As our partners at Louder than a Bomb/Young Chicago Authors plunge into their 2013 festival season, we offer this inspired reflection from Demetrius Amparan.
Seven years ago I was a skeptical, calloused teen from the southside of Chicago. My best friend had been killed in a hit and run by a drunk police officer. Nothing made sense anymore. I was scared to find solace in friends—afraid I’d lose them like I lost Eddie. My parents tried to comfort me, but the only place I felt safe was in my notebook.
A month after Eddie passed, I joined the poetry team at Morgan Park High School and then a couple of my teammates convinced me to go to WordPlay, Young Chicago Authors’ weekly open mic. They told me it’d be the perfect place to share my writing with other youth throughout the city. I didn’t believe them--where I grew up, sharing your feelings with anyone made you vulnerable and weak in the eyes of peers. I rarely showed my emotions, the very things that make me human.
But I remember my first open mic like it was yesterday. As I stepped into the space, I heard a young woman reciting a poem about the loss of her grandmother. I sat silently and listened to her pour her heart out on stage to a group of teens with whom she had no ties. I saw compassion in the eyes of every person in that room. As she left the stage, I had to comfort her. It was something I’d never seen. At that very moment, I knew YCA was the place for me to step up.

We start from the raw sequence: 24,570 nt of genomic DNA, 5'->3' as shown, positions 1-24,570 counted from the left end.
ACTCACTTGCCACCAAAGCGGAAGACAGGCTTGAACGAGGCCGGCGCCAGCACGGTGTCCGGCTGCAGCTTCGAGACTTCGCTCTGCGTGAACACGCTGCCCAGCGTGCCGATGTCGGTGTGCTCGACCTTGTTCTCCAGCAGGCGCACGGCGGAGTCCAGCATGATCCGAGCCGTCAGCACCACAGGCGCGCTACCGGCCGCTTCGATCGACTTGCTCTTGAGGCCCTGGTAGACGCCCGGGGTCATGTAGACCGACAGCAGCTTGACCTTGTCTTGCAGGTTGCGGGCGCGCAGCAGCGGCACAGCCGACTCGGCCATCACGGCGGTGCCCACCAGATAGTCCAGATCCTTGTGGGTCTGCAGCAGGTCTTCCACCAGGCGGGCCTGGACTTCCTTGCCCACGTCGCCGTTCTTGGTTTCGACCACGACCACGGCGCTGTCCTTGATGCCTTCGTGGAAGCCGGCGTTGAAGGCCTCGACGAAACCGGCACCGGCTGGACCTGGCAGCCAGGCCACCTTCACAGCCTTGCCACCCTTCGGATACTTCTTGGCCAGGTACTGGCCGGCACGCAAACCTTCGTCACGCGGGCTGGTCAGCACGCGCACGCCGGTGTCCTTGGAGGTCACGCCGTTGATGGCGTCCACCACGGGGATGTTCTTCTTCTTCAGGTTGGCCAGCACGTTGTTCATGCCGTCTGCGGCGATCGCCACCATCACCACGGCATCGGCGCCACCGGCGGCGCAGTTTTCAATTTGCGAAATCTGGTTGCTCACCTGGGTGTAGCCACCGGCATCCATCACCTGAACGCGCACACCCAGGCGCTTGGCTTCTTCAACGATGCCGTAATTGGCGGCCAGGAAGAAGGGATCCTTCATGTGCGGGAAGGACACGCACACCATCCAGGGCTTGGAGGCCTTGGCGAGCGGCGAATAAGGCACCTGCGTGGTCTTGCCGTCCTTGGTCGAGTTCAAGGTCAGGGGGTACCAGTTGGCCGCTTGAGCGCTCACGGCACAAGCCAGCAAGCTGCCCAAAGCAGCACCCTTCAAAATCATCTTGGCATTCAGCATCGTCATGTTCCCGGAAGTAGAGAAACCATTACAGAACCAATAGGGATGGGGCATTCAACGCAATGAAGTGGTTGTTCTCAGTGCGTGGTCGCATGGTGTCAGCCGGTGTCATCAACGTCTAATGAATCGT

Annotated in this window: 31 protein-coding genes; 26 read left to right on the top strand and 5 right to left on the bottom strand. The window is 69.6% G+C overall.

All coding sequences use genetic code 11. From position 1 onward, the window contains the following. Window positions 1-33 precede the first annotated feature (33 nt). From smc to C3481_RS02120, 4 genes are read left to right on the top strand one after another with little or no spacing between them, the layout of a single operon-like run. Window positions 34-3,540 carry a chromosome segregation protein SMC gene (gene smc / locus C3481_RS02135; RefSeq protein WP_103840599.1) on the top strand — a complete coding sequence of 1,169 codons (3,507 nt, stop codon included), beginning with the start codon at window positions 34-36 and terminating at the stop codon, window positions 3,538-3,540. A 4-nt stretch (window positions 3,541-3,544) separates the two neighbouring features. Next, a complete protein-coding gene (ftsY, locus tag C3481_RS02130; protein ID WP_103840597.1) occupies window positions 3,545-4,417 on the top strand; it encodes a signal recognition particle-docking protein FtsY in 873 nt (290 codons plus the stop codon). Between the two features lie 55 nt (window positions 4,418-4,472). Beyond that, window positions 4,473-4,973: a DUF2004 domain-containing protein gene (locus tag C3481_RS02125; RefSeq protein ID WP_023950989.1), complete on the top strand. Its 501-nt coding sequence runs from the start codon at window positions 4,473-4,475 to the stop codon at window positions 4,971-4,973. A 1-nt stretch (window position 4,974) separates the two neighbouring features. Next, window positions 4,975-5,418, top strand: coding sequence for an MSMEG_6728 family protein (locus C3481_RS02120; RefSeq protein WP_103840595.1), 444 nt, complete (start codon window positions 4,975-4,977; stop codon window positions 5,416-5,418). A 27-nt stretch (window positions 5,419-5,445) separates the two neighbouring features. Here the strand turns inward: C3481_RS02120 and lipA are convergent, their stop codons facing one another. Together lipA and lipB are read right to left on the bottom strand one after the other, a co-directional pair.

I’ve grown up through YCA. With them, I’ve had the joy of evolving into a professional performance artist and sharing my story across the nation. This weekend, 700 kids from neighborhoods all over Chicago converge for Crossing the Street, the first day of our 2013 Louder than a Bomb Festival. They all come from very different places, but with this event, with this festival, our faces, our voices, our power and passion come together to paint a beautiful and imperfect portrait of this city.
Demetrius Amparan is a poet, a father, and Director of Publications and Communications at YCA.